Hunching over a computer, looking down at a phone, and slouching on the sofa inevitably lead to posture issues.
Poor posture can lead to various health complaints such as head, neck, and shoulder pain, reduced blood circulation, reduced lung function, and poor metabolism and digestive issues. Problems with your posture can also even affect your state of mind, self-esteem, and energy levels. It’s essential to address poor posture as it can lead to debilitating conditions such as osteoporosis in later life.
The good news is that you can program your body to stand tall. Regular Yoga practice cultivates good posture habits and develops the muscles that keep you correctly poised. As a result, you solve pain, gain confidence, and increase vitality.
Although correcting your posture may feel uncomfortable at first, you’ll get to the point where you naturally sit and stand correctly without having to think about it. The trick is to practice Yoga regularly until it feels natural.
What is posture?
Signs of a problematic posture include:
- Hunched shoulders
- Flat feet
- Tilted pelvis
- Muscle fatigue
- Low energy
- Forward head position
Naturally, your spine shouldn’t be dead straight. Ideally, you would have three slight curves in the spine – at the top, middle, and bottom of the spine.
Kyphosis (hunchback) is commonly the result of computer work and looking down at a phone. Sitting in this position eventually causes the spine to curve resulting in a hunched appearance. If you’ve always worked in desk-oriented work your chances of developing a deeper kyphotic curve are higher. But never fear! It simply takes some mindfulness and specific movements to prevent painful problems later.
Certain Yoga poses lengthen the spine and increase its flexibility. Other poses open the chest and strengthen the back which is fantastic for straightening up after working at a desk. Yoga also strengthens your body to maintain the correct form. Today we share our favorite ten poses that are particularly beneficial for improving and maintaining good posture.
Seated Twist (Arda Matsyendrasana)
Seated twist targets posture in several ways. First, the twisting motion increases spine mobility. If you suffer from neck and shoulder pain, you’ll gain relief with this pose as it stretches the neck, shoulders, chest, and back muscles.
Do this pose frequently, and you’ll drastically reduce any neck pain caused by working at a desk.
Sphinx Pose (Salamba Bhujangasana)
Sphinx Pose is a variation of Cobra pose and is a beginning backbend posture that helps to promote extension flexibility in our spine. Backbending motions also improve posture by strengthening the upper back, spine, and shoulders.
Downward Facing Dog (Adho Mukha Svanasana)
Downward Facing Dog elongates and aligns the spine, stretches tight hamstrings, and builds strength in the chest, shoulder and arm muscles. Those of us who sit at a desk tend to have tight yet weak chest muscles. This pose relieves pressure in the neck, shoulders and upper back.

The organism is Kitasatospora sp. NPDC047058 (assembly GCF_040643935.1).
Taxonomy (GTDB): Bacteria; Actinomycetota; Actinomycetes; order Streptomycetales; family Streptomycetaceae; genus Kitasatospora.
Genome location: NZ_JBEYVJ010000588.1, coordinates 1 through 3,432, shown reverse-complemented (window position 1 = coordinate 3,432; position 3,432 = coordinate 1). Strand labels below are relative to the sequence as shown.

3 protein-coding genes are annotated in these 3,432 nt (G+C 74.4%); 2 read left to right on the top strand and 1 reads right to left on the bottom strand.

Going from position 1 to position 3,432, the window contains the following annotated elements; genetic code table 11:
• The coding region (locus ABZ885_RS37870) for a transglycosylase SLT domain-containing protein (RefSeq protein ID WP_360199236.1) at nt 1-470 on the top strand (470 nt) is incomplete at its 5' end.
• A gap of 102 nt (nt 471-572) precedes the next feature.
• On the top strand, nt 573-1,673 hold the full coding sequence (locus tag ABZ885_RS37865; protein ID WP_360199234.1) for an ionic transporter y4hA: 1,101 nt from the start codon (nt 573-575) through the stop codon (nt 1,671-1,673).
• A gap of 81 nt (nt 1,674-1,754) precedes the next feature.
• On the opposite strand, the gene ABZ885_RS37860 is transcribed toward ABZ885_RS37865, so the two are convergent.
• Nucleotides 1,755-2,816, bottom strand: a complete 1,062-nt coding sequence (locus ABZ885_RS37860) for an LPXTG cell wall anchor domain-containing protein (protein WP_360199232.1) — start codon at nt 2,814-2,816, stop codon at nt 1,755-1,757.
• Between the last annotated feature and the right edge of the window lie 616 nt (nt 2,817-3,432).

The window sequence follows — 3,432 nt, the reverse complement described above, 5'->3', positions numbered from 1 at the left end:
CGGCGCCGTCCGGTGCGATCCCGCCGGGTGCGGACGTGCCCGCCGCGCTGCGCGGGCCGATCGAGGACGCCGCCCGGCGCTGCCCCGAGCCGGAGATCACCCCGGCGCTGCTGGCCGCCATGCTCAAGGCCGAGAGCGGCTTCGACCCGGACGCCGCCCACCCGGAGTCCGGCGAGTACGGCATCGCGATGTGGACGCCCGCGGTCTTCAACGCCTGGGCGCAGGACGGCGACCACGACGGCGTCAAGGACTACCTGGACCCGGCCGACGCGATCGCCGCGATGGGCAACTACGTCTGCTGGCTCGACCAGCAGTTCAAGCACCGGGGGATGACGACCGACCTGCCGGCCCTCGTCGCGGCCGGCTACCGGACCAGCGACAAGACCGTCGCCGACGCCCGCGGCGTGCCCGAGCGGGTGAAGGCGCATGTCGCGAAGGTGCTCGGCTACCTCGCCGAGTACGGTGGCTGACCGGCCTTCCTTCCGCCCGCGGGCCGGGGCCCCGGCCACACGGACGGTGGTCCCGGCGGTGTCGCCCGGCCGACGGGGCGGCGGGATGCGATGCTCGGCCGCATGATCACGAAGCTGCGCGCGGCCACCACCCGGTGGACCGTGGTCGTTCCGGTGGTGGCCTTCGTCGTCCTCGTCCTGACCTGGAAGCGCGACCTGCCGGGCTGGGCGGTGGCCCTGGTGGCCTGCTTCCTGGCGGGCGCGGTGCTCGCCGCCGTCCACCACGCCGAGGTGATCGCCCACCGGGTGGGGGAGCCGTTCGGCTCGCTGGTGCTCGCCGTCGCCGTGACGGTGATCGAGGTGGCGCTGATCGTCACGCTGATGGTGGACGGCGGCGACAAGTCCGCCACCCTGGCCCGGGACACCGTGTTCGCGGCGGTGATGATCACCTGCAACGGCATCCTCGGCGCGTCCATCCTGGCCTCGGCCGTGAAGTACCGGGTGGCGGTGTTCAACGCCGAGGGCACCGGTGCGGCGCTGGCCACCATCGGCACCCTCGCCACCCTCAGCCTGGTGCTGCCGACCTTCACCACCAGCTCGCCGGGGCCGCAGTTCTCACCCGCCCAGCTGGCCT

The key to great posture is a strong core. And Plank pose is ideal for strengthening the core muscle group. Holding this pose can be challenging, however regular practice will improve strength in the deep transverse abdominals, pelvic floor, back, and obliques. Strong core muscles help to hold your spine and posture well.
Cobra Pose (Bhujanagasana)
A progression from Sphinx Pose is Cobra Pose. This is another back bending posture that will help align and strengthen the back. Backbending poses do the complete opposite to your posture when you sit at a desk. Desk working causes tight chest muscles, a major cause of slouching.
Reverse Warrior (Urdhva Virabhadrasana)
This challenging pose benefits posture because it strengthens the legs, core, shoulders, neck, and torso. Reverse Warrior also opens the chest and shoulders, which mitigates some issues with posture. Furthermore, when you practice this pose regularly you can considerably relieve lower back pain.
Warrior 3 (Virabhadrasana 3)
A stable core is vital for maintaining good posture, and Warrior 3 deeply activates the core muscles. This posture strengthens the back of the body and cultivates whole-body stability. As Warrior 3 also provides a stretch, it improves the flexibility of the hamstrings, spine and shoulders.
Wide-Legged Forward Fold Variation (Prasarita Padottanasana Variation)
Wide-Legged Forward Fold is great for giving the spine, inner thighs, hips and hamstrings a good stretch. As you fold over you lengthen tight hamstrings,hip extensors, and spine, which creates space in the back.. This pose also stretches the lower back and takes the pressure off.
Bow Pose (Dhanurasana)
This is another chest and spine opener that stretches tight pectorals and improves spine mobility. Research has shown that this pose can increase the flexibility of the back no matter what age you are.
Keep It Up
Provided that you don’t have any neck or back injuries, these yoga poses will get you sitting and standing comfortably. Consistency is key however. You won’t see results unless you practice at least weekly.
If you suffer from neck, shoulder, or back injuries you might want to double-check with your GP before diving in. Some poses may make certain conditions worse.
Never push too far when doing Yoga. Always work within your limits, and listen to your body.
It’s advisable to attend a class run by an experienced Yoga practitioner who is knowledgeable about anatomy. At Yogafurie you’ll find experienced, knowledgeable and approachable teachers who truly understand anatomy as it applies in Yoga.
You can learn these poses and improve your Yoga practice conveniently anywhere in the world with our online Yoga platform yogafurieonline.com. Or alternatively, if you are based in or near Bristol, come to visit our studio and enjoy a Hot Yoga class with us.